From Iceland — Whale Hunting Falling Behind, Whale Watching Thriving

Whale Hunting Falling Behind, Whale Watching Thriving

Published July 7, 2017

Andie Sophia Fontaine
Photo by
Art Bicnick

Hunters of minke whales have so far not been able to land very many whales at all, and they are not optimistic that they will even meet their quota. Meanwhile, at least one whale watching company is having a great deal of success with finding the animals.

Vísir reports that whale hunters in Faxaflói Bay, which surrounds Reykjavík, have so far only landed 11 minke whales. Although hunting season began at the end of April and beginning of May, the first whale was not landed until the second week of June.

“It depends on the weather and the wind, but both of our boats are out there now and haven’t caught anything,” whale hunter Gunnar Bergmann told reporters. “We are aiming for the same number of animals as last year, or 46. It’s not looking like we’ll make that by the end of the season, as a lot of things need to go right for that to happen.”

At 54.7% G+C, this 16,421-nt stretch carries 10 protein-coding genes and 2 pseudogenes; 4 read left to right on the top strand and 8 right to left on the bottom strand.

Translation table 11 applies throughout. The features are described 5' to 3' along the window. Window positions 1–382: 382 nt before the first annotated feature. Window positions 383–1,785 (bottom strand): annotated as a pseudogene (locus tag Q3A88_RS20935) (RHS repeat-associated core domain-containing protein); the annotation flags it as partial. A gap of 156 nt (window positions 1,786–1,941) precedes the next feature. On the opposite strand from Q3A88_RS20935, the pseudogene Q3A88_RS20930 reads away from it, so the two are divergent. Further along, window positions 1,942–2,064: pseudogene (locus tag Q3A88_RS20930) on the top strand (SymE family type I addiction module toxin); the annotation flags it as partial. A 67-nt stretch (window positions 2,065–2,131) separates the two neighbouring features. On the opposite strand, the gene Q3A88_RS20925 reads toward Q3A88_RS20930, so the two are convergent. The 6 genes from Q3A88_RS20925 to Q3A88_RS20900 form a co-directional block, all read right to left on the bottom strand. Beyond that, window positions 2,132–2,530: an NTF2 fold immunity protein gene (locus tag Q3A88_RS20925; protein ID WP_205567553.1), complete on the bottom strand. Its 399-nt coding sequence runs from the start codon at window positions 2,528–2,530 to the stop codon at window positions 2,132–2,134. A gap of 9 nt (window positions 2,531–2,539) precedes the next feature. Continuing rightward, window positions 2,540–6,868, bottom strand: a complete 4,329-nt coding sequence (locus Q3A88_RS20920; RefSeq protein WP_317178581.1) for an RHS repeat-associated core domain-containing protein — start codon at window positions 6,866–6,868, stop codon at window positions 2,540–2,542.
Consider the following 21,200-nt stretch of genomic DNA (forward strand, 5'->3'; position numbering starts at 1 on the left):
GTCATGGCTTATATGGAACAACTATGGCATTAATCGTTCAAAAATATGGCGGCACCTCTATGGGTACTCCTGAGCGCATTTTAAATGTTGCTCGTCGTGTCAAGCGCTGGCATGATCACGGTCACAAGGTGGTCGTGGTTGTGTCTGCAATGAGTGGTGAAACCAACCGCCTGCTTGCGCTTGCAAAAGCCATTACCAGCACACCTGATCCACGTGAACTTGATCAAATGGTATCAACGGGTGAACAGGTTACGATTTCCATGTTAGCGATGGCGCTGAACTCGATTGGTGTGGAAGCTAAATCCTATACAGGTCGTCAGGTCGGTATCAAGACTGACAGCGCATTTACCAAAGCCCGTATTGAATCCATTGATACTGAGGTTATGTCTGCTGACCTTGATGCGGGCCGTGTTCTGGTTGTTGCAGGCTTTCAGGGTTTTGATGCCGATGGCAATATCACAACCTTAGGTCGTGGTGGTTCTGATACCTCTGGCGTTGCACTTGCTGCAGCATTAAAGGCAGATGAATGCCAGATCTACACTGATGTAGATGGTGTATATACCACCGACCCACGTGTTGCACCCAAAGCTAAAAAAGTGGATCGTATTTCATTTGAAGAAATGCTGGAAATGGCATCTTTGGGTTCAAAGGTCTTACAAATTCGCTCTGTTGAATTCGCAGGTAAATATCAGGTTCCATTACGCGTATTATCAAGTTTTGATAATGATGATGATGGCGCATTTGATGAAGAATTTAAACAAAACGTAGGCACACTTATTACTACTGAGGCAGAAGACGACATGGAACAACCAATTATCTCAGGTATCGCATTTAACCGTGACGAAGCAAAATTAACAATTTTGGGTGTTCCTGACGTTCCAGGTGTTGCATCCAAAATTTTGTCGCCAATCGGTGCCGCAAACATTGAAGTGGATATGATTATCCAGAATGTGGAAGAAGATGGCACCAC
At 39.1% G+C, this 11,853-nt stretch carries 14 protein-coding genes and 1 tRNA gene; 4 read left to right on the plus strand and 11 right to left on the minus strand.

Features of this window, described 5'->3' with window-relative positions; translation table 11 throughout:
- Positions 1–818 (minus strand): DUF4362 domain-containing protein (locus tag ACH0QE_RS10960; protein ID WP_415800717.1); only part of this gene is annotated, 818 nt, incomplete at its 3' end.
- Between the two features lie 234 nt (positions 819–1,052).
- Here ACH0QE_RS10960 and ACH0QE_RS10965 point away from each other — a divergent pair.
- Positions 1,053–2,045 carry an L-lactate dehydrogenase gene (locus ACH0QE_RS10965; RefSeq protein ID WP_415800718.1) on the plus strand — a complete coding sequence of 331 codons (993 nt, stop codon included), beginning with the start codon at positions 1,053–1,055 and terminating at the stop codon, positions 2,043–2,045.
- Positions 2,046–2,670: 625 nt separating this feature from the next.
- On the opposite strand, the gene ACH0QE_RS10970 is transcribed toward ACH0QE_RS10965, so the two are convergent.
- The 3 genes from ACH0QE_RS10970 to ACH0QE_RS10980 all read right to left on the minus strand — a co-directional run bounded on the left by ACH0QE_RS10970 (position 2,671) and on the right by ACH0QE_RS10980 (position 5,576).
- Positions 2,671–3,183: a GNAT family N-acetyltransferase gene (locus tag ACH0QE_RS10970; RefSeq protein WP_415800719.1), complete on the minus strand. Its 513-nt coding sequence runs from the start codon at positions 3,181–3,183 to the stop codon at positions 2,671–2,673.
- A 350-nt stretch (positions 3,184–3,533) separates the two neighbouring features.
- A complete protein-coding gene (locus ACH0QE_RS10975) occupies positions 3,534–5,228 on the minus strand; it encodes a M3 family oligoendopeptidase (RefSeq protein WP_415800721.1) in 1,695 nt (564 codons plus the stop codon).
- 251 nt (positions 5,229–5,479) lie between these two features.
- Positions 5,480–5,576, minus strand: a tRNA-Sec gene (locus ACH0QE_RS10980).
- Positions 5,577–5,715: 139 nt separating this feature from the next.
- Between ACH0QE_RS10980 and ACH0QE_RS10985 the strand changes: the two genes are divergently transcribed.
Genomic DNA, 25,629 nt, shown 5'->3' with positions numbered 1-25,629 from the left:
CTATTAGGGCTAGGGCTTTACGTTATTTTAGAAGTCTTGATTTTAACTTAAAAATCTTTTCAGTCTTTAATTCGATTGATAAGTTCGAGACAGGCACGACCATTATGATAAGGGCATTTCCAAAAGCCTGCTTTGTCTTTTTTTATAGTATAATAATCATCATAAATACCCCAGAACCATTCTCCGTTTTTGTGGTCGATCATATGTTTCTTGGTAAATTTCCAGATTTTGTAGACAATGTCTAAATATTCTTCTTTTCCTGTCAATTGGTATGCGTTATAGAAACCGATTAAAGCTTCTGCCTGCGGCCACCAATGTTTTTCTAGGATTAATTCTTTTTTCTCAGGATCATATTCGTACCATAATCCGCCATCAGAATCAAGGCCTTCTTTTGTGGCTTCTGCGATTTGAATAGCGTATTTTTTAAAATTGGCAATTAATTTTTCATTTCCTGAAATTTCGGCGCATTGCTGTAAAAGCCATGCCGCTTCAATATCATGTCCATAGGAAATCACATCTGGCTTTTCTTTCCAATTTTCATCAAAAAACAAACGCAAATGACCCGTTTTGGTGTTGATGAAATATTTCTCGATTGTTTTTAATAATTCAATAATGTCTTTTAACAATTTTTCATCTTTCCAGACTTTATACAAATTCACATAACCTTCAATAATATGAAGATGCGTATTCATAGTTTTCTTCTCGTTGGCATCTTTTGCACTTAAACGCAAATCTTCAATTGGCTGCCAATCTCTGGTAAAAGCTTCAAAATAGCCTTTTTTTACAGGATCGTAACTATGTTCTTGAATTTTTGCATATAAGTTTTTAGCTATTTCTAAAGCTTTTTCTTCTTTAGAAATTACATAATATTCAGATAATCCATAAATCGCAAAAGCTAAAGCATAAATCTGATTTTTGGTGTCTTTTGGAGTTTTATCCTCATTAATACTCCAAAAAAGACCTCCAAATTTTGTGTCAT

However, Grapevine contacted Elding, which conducts whale watching tours, also in Faxaflói Bay. According to the employee we spoke with, they have had a great deal of success spotting both minke whales and humpback whales. In fact, you can see on their whale diary on their home page that there are in fact frequent sightings of these creatures in the bay.

It bears mentioning that while both whale hunters and whale watchers operate in Faxaflói Bay, they tend to do so in separate areas of the water. As such, it may be possible that the whales are learning to avoid hunting areas of the bay and stay only in places where humans will merely observe and marvel at them, rather than harpoon them.

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